Working from Home with Child: Smart or Just Plain Insane?

People are always asking me how I manage to consistently work as much as I do with a toddler in the house. It makes me feel great that I have somehow made this near-impossible feat look easy, but I can assure you that it’s anything but.

I’d liken it to nailing jello to the wall.

I made the choice to work from home when my daughter was a few months shy of her first birthday. I didn’t have the help of a full-time nanny, and my day to day life became, well, a circus. The juggling act between meeting client deadlines, developing creative content, answering a daily onslaught of emails, taking care of my home, and most importantly, taking care of my family has been a learning process like no other.
As with anything, this routine took a little time to ease in to. There are days that go off without a hitch, and days where I’d like to hide in my closet with my laptop and a giant vat of espresso. There are days I feel more capable than superwoman, and then days where I repeatedly ask myself if I’m crazy to have launched my own writing business with a now super-active toddler running circles around me all day, every day.
I hate to sound cliche, but the truth is, if I can do it, so can the rest of you amazing women of the world. Here are a few tips for working from home while parenting.

Becoming My Mother

Becoming My Mother
As Mother’s Day approaches, I only have one person on my brain: my mother. Even though I too, am a mother now – I know full well that I would not be half of the mother I am today if it were not for my mama – the strong, fearless, and giving woman that she is.

As women, it is often said that eventually, you’ll become your mother. It’s almost laughable that I used to consider this a bad thing. In fact, as a teenager, I couldn’t bear the thought of this. My mother kept me on a tight leash. She was strict, she didn’t let me wear eyeliner and wouldn’t let me smoke cigarettes or hang out with boys that were in college. Ridiculous, mom, thanks a lot (teenage angst voice). 

But, seriously mom, thanks. In hindsight, I’d rather my child NOT become the teenager I was. 

As a girl in my 20’s, trying to find a place in the world for myself, it’s like I was destined to make every mistake possible, just because. My mother tried her hardest to steer me in the right direction so I clearly chose to go the opposite way, each and every time. You don’t know me, mom, you don’t know what I need! Bad career choices? Check. Know-it-all attitude? Absolutely. Relationships that left me heartbroken? Yes please, the more the merrier! 

But, seriously mom, thanks for knowing what I needed, and being there to pick up the pieces after each mistake. In hindsight, I’d prefer it if my daughter doesn’t insist on defying me when I’ll only be trying to help. 

At the end of my 20’s, after a horrific car accident broke me from the neck down, my life came crashing down around me, and all of it was broken too. My first phone call was to my mother. I don’t remember making the call, and I certainly don’t remember how, but my first phone call was to my mother, who was far away in Florida, while I was laying in an ambulance somewhere on Long Island. She was on the next flight, that mother of mine – coming to pick up the pieces for what felt like the hundredth time. But seriously mom, how were you not sick of me by then? Thanks for being there.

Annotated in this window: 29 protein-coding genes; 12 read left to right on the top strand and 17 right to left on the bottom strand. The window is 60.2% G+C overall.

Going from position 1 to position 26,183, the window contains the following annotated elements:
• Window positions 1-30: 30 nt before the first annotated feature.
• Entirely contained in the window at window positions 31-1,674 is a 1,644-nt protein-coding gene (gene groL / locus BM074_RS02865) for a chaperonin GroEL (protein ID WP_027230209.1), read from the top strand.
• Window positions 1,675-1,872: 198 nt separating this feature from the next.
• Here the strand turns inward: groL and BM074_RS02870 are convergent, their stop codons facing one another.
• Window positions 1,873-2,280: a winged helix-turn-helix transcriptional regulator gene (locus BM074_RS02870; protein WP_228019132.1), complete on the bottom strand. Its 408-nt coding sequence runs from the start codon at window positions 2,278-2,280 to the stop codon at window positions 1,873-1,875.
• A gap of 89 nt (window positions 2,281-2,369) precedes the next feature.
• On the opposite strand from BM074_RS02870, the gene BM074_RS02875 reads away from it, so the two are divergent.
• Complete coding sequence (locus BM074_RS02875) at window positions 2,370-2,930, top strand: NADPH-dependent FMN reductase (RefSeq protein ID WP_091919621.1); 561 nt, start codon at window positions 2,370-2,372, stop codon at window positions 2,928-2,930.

In hindsight, it was the best call I’ve ever made.

It was like I was a baby again, and I needed my mom for everything. From bathing, to brushing my teeth, to being fed, I had to rely on my mother for my basic survival, since I didn’t have a leg to stand on (no pun intended). It was in this time that hindsight set in. Like life flashing before my eyes, every bad decision my mother had warned me about and begged me not to make replayed over and over in my mind, taunting me with that same angst-filled tone I was so good at, shouting “I told you so,” at the top of its lungs.

But if I had listened, I never would have hit bottom, and I never would have learned to appreciate the power of my mother actually knowing best. I never would have opened my eyes and figured out the changes I needed to make in my life. I never would have ended up here, now, with the life I had always dreamed of. 

Jeez, I’m a mom now, with a daughter who will likely make a whole bunch of mistakes that will transform her into a stronger and better person – and I know I’ll be there for her, every step of the way.

So, on this Mother’s Day, my second as a mom, I’ve decided I’m becoming my mother. In every sense of the word. In every loving, generous, empowering way I can be – just so I can be like her and ensure my daughter is just as lucky as I continue to be. 

There’s just no other way I can do this motherhood thing without relying on all of the forgiveness and strength my mother always seemed to be full of, even in my worst moments.
I’m becoming my mother so that my daughter will always feel supported.

I’m becoming my mother so my daughter will always have a port in the storm.

I’m becoming my mother so no matter what mess my daughter finds herself in, I can help her, show her rather, how to clean it up.

I’m becoming my mother so that ultimately, I know I’m doing something right on this adventure of raising my daughter.

Happy Mother’s Day, Mom.